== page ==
Defective Pre-Termination Notice Included Undesignated Charges
Facts: A Section 8 resident signed a HUD model lease for a unit. The term of the lease was for one year, and the resident remained in the unit after the first year on a month-to-month basis. The owner filed for eviction based on the nonpayment of rent in the amount of $1,402.
Before starting the eviction lawsuit, the owner sent a pre-termination notice. According to federal regulation, an owner must provide notice to a tenant in federally subsidized housing before an eviction proceeding may be commenced, the notice must state the reasons for the owner’s action with enough “specificity” so as to enable the tenant to prepare a defense, and, when the basis of the action involves the nonpayment of rent, the notice must state the dollar amount of the balance due on the “rent account” and the date of such computation in order to satisfy the requirement of specificity [24 C.F.R. § 247.4].
The pre-termination notice the owner sent stated: “[Y]ou failed to pay your rent, in the total rental obligation of $6,189.56. Your failure to pay such rent constitutes a material noncompliance with the terms of your lease.” The notice further provided: “Your rental obligations will include the delinquent rent, late fees, utilities, legal fees, any other eviction proceeding sundry cost.”
The resident asked the court to dismiss the case, claiming that the pre-termination notice was defective. The resident argued that the cure amount of $6,189.56 in the pre-termination notice varied from the alleged nonpayment of $1,402 in rent that formed the basis for termination of the tenancy. The trial court granted the resident’s motion to dismiss, concluding that the notice was defective because it contained legally impermissible and factually inaccurate grounds for termination. The owner appealed, and the appeals court reversed the trial court’s judgment, concluding that the pre-termination notice wasn’t defective.
The appeals court reasoned that the notice should’ve been assessed solely in relation to the requirements of federal law, specifically, that portion of 24 C.F.R. § 247.4 requiring only the dollar amount of the balance due on the rent account and the date of such computation. The appeals court determined that the owner’s notice complied with that federal requirement because all of the charges listed therein were amounts for either past-due rent or other financial obligations due under the lease. The resident appealed this decision.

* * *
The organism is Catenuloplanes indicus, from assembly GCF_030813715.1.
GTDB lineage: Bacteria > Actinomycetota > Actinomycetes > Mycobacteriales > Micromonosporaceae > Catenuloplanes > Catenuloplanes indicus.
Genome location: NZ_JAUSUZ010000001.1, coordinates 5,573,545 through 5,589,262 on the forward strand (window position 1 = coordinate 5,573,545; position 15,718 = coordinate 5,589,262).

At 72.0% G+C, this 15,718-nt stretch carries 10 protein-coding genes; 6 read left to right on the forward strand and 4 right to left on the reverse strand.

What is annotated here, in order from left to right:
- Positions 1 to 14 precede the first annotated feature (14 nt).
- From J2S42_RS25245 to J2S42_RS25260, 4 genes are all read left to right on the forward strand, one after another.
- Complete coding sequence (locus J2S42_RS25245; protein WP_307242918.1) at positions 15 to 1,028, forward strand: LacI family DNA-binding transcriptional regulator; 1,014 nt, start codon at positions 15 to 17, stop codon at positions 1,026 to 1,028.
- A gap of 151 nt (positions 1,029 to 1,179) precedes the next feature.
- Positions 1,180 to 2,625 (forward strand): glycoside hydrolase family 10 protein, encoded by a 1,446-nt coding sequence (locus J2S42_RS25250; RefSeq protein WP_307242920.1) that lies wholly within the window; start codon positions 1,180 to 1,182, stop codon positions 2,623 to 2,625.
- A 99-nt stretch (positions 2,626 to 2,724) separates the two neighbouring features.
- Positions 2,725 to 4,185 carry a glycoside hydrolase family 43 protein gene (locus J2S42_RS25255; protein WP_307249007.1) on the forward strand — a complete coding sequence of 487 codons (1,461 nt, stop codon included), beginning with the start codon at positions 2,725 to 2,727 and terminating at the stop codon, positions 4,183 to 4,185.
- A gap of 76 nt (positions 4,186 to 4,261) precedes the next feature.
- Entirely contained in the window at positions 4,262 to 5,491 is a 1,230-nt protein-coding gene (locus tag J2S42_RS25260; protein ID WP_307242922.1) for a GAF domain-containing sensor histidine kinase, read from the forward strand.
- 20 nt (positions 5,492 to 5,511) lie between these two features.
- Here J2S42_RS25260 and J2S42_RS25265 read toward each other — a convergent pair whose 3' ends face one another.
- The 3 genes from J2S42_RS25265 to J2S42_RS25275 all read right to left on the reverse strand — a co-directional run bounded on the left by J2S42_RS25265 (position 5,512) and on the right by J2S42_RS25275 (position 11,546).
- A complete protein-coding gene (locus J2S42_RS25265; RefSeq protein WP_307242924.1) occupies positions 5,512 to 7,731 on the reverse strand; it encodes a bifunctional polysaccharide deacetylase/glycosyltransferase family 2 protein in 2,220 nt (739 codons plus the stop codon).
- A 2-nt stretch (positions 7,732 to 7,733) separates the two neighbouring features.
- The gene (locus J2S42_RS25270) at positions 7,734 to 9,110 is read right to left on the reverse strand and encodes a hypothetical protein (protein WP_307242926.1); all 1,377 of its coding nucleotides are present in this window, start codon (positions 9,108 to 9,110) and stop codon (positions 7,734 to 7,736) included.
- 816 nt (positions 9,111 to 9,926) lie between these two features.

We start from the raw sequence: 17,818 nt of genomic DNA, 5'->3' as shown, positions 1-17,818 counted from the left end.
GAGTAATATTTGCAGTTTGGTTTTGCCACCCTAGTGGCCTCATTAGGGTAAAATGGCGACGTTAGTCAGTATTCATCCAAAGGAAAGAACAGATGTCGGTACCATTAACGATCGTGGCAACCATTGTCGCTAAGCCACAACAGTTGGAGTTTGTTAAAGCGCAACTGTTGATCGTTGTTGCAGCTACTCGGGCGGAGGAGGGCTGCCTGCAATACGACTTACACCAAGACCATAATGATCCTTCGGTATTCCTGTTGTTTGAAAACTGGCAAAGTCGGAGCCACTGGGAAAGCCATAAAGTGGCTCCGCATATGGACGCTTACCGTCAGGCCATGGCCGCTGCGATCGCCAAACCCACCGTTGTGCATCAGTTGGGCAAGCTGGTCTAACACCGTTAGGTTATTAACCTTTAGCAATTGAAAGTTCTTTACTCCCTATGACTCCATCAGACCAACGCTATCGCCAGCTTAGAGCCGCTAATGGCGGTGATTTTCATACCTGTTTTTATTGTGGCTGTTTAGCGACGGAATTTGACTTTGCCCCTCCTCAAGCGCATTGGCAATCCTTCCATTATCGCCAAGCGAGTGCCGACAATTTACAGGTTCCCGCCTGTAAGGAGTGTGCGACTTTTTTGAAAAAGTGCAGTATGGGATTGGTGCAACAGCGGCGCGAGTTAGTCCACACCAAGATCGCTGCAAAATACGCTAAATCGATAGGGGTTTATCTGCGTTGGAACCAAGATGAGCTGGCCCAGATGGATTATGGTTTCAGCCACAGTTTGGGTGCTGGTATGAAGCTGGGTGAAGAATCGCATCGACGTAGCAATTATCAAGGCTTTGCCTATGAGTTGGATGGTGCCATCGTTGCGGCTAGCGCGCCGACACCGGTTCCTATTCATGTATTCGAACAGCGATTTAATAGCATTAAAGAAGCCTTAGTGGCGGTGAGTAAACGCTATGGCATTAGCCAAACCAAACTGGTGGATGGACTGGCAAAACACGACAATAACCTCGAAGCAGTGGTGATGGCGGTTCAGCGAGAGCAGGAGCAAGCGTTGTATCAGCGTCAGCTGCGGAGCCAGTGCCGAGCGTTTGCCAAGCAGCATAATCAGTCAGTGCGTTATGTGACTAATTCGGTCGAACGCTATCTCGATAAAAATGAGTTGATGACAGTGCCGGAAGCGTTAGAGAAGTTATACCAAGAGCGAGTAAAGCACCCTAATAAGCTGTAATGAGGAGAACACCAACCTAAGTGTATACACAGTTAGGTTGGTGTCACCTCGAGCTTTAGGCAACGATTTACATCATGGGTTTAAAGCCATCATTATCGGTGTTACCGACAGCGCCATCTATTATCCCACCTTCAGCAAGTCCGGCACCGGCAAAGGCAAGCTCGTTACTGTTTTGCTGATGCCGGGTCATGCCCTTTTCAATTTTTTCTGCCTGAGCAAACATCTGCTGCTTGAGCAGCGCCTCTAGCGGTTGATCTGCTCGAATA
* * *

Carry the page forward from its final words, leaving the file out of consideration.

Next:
Ruling: The Supreme Court of Connecticut reversed the appeals court’s decision.
Reasoning: The court looked to the common meaning of the term “rent,” as gleaned from dictionaries, federal housing statutes, federal regulations applicable to subsidized housing, and the HUD Handbook. The court concluded that the term “rent account” in 24 C.F.R. §247.4 is limited to rent charges and doesn’t encompass utilities, costs for repairs, late fees, and attorney’s fees.
According to the court, the requirement that the pre-termination notice specify the dollar amount of the balance due on the rent account wasn’t met in the present case because the notice wasn’t limited to unpaid rent, which the owner alleged as the only reason for the proposed termination of the tenancy, and didn’t designate which of the charges were assigned to rent and which were assigned to obligations other than rent. The court found that the notice wasn’t sufficiently accurate for the tenant to understand and defend against the allegations. The court said a narrow definition of “rent account” furthered the purpose of the specificity requirement of a pre-termination notice to enable the resident to prepare a defense. Also, the court found that excluding the superfluous charges that a resident wouldn’t need to defend against to avoid eviction was especially important considering the lack of legal sophistication of many recipients of these notices.
- Presidential Vill., LLC v. Perkins, June 2019